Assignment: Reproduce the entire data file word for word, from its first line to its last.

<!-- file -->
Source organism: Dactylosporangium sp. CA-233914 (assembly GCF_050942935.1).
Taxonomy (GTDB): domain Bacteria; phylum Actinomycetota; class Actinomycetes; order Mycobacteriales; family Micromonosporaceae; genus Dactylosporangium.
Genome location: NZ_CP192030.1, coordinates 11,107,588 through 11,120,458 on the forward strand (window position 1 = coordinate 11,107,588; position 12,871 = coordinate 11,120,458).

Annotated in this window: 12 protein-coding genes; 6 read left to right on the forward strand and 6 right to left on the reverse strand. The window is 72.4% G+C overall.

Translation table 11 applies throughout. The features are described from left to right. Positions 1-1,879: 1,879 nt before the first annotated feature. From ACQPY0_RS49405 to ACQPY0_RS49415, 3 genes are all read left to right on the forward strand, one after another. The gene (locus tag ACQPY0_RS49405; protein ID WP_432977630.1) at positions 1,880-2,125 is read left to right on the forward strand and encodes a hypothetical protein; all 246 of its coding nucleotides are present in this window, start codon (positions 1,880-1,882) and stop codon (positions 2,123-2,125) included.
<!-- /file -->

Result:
Source organism: Dactylosporangium sp. CA-233914 (assembly GCF_050942935.1).
Taxonomy (GTDB): domain Bacteria; phylum Actinomycetota; class Actinomycetes; order Mycobacteriales; family Micromonosporaceae; genus Dactylosporangium.
Genome location: NZ_CP192030.1, coordinates 11,107,588 through 11,120,458 on the forward strand (window position 1 = coordinate 11,107,588; position 12,871 = coordinate 11,120,458).

Annotated in this window: 12 protein-coding genes; 6 read left to right on the forward strand and 6 right to left on the reverse strand. The window is 72.4% G+C overall.

Translation table 11 applies throughout. The features are described from left to right. Positions 1-1,879: 1,879 nt before the first annotated feature. From ACQPY0_RS49405 to ACQPY0_RS49415, 3 genes are all read left to right on the forward strand, one after another. The gene (locus tag ACQPY0_RS49405; protein ID WP_432977630.1) at positions 1,880-2,125 is read left to right on the forward strand and encodes a hypothetical protein; all 246 of its coding nucleotides are present in this window, start codon (positions 1,880-1,882) and stop codon (positions 2,123-2,125) included.